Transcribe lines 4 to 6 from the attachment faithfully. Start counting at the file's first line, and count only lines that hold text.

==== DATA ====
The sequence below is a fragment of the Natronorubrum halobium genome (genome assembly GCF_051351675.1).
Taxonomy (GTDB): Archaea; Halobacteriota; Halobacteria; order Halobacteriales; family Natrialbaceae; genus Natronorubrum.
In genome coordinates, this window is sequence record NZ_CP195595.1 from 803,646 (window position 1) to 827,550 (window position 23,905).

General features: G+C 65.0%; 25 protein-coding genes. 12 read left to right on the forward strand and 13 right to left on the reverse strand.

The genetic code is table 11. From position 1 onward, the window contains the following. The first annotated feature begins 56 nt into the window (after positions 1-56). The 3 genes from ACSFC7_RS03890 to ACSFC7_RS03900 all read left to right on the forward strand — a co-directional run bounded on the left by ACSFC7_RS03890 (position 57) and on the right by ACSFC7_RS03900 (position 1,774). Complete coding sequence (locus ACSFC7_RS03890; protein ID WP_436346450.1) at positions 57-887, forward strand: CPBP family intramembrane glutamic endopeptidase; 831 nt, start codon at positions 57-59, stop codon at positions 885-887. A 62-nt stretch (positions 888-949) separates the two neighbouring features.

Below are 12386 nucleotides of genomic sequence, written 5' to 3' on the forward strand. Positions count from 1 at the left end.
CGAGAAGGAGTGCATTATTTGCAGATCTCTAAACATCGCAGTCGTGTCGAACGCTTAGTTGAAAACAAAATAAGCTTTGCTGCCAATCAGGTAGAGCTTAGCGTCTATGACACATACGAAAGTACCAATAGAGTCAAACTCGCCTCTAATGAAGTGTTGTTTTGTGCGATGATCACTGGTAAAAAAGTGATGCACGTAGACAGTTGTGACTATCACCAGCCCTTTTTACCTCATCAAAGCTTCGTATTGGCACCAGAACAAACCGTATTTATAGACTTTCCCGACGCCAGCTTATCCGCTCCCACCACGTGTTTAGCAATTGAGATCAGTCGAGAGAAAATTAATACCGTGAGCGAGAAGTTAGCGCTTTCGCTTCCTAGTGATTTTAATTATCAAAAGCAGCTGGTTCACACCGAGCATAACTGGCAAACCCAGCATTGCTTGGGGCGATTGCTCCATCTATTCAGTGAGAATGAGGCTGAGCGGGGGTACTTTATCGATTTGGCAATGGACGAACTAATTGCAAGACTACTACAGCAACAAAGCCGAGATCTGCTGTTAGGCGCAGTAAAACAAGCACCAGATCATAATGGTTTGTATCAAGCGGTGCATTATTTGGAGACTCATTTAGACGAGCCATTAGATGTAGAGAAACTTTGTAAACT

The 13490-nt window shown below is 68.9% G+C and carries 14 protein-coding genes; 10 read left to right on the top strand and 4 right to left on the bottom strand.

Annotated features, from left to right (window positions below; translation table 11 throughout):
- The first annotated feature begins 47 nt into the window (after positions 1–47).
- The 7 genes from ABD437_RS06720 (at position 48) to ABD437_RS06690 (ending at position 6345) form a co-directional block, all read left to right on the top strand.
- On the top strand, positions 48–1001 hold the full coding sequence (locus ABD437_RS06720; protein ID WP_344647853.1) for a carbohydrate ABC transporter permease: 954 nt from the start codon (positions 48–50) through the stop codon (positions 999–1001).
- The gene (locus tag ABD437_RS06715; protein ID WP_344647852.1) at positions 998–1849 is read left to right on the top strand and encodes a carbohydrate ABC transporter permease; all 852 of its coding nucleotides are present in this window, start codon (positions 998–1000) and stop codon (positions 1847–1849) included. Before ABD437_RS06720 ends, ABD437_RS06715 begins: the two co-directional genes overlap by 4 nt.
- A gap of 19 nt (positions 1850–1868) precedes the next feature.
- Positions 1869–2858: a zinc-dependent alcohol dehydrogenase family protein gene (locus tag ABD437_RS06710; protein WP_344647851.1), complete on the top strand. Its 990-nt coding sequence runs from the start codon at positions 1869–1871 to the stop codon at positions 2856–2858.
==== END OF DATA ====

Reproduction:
General features: G+C 65.0%; 25 protein-coding genes. 12 read left to right on the forward strand and 13 right to left on the reverse strand.

The genetic code is table 11. From position 1 onward, the window contains the following. The first annotated feature begins 56 nt into the window (after positions 1-56). The 3 genes from ACSFC7_RS03890 to ACSFC7_RS03900 all read left to right on the forward strand — a co-directional run bounded on the left by ACSFC7_RS03890 (position 57) and on the right by ACSFC7_RS03900 (position 1,774). Complete coding sequence (locus ACSFC7_RS03890; protein ID WP_436346450.1) at positions 57-887, forward strand: CPBP family intramembrane glutamic endopeptidase; 831 nt, start codon at positions 57-59, stop codon at positions 885-887. A 62-nt stretch (positions 888-949) separates the two neighbouring features.

Below are 12386 nucleotides of genomic sequence, written 5' to 3' on the forward strand. Positions count from 1 at the left end.